Her Hands

Our Mother’s Day Week extravaganza continues today with a post from one of the original moms without a blog here at MWOB, Kath.  I have known Kath since we were 9 years old and we are blessed with a rare and lasting friendship. Her words today hit me to the core and my heart aches for her as she approaches her second mother’s day without her mom.  I knew her mom.  I ate lots of her mom’s food at a green formica countertop surrounded by the love and humor and hospitality of an Irish family I am proud to know.  Kath’s mom simply ruled.  And she is so missed.

Written by Kath, a mom without a blog

For me, Mother’s Day is really about my own mom. I know it’s supposed to be the day that we, as mothers, are showered with flowers, gifts and some much needed “me” time by those we love (good luck with that everyone). But for this gal, it’s a day I reflect on and give thanks for my own mother.

My mom was definitely the most hard-working, giving woman I have ever met. If you look up “selfless” in the dictionary, I’m pretty sure my mom’s name would be there. She was the oldest of seven children and, as such, was a born care-taker. Her whole life was truly dedicated to the service and loving-care of others.

In her early 20’s, my mom emigrated from Ireland to New York. Now, I know the mere mention of the word “immigrant” opens a can of worms big enough to supply fishermen until the next century. I’m not going to go there today. Suffice it to say, my mom did things by the book. She had each and every paper in order and was properly sponsored by a distant aunt. (Back then, an immigrant had to have a “sponsor” who was completely responsible for the individual and was held accountable if the immigrant did anything illegal while in America).

On the boat over from Ireland, my mom contracted tuberculosis. She subsequently had to spend months in a sanatorium for her recovery. She endured lung surgery and isolation (her aunt would visit every few weeks or so), completely away from her family in Ireland. I can’t begin to imagine how difficult that was for her. I’m sure I wouldn’t have the strength to endure what she endured. But when she spoke of that time later in her life, she did so without anger, bitterness, or sadness. She simply did what “she had to do” and was grateful to be in her new country. That was my mom.

I think it’s her hands that I will remember the most. My mom did not have pretty hands. Her nails were not manicured (I never remember them even painted). She worked hard each and every day and her hands took a beating. Her skin was rough, dry and calloused.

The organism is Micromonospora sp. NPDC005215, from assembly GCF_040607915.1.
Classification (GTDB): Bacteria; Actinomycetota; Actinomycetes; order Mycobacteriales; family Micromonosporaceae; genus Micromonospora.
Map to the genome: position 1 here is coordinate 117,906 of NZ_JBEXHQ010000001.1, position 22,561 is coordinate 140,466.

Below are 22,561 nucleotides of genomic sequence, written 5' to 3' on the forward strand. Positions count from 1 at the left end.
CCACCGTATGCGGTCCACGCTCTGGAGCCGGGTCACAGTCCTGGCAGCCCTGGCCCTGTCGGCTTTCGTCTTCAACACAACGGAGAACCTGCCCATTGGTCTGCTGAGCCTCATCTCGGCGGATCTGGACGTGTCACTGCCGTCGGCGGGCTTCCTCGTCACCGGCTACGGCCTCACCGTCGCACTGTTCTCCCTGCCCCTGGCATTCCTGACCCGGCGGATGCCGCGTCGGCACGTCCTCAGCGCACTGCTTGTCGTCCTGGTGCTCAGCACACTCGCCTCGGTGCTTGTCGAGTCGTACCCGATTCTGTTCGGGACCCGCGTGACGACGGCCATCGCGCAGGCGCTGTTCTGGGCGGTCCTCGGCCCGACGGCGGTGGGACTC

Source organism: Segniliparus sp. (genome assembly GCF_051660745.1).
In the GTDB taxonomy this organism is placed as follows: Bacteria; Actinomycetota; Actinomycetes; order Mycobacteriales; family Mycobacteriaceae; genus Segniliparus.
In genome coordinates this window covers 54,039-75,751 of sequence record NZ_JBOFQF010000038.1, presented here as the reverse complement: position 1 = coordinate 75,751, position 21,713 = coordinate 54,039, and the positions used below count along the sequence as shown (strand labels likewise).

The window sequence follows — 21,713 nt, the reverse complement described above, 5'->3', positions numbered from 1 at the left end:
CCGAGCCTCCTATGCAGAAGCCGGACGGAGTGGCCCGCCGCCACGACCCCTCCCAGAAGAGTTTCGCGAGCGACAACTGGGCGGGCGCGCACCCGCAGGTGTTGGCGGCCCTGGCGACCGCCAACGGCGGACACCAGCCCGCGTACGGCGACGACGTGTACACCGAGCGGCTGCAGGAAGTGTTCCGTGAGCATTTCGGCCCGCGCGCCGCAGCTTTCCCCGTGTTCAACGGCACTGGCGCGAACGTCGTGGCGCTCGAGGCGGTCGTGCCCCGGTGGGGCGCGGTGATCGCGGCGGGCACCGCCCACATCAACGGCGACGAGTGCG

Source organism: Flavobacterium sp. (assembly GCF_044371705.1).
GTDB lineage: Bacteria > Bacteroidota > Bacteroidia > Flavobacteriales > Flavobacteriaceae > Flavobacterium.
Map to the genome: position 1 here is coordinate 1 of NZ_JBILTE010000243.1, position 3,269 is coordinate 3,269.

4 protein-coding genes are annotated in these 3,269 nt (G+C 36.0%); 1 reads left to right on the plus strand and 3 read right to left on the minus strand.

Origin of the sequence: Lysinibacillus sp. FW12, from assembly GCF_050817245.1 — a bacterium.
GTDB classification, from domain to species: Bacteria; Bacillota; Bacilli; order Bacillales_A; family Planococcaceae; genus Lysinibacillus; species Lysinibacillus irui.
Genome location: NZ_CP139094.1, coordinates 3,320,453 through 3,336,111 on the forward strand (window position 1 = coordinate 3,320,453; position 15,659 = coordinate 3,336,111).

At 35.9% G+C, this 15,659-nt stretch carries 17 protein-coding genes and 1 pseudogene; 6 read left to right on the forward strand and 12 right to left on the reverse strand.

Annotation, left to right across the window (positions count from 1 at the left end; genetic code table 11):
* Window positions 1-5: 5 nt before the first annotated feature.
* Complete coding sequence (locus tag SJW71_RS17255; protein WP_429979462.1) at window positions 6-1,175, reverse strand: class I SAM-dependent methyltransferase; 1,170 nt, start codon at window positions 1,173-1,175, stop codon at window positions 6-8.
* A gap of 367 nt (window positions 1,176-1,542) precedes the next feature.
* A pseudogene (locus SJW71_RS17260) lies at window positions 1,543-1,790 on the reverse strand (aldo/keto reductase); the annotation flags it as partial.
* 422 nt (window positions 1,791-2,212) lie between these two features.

But I loved those hands.

When I was sick, those hands would gently touch my forehead. I remember their cool abrasiveness. It was soothing. My mom was there. Her very presence provided the security I needed to get better. I just knew that everything was going to be okay.

In church, those hands would often grab mine to hold. They felt strong and protective. I felt safe and loved.

Those hands made the best meals ever. My mom could seriously cook, and anyone who ever entered my home growing up could attest to this fact. Food was always prepared for any guest who came over. You just HAD to eat when you came to my house. And, boy was it good. I remember, in college, after a weekend home, she would send me back with loads of yummy goodness. I’d have stuffed Cornish game hens, homemade spaghetti sauce, and baked chicken. When I heated that food up in my dorm room, I’d soon have a steady stream of neighbors dropping by “just to say Hi”. Yeah.

Those hands skillfully and lovingly sewed and knitted through the years. There were graduation dresses, prom dresses, play costumes, and even items for good friends. When I brought my first born home from the hospital, he was warmly wrapped in a beautiful white blanket painstakingly knitted by those very hands.

In the last few years, those hands would shake periodically due to her illness and the curse of those dreaded seizures. My mom HATED having to be taken care of. She always wanted to provide the care for others, not be on the receiving end. But she accepted her illness with the dignity and grace that only my mother could.

I held those very hands 19 short months ago when she peacefully left this world guided by the abundant love and thankfulness of her family. 

I miss those beautiful hands…

Last Friday, my boys had a “Mom’s Morning” at their Catholic school. My daughter was at preschool and my oldest sings in the choir, so during the school mass, I sat next to my middle child. He’s my little affectionate guy, and loves to snuggle up close–anytime, anywhere. 

He held (no, squeezed) my hand throughout the church service. At one point, I looked down and gazed at his hand in mine. I do not have pretty hands. They look weathered; scratched and scarred from bumps over the years. The skin is dry and cracked from washing them. A lot. 

But I realized something. 

My hands are beginning to look just like my mom’s.

I couldn’t be more proud.

My mom in her element

My mom also in her element – holding one of her precious grandbabies.

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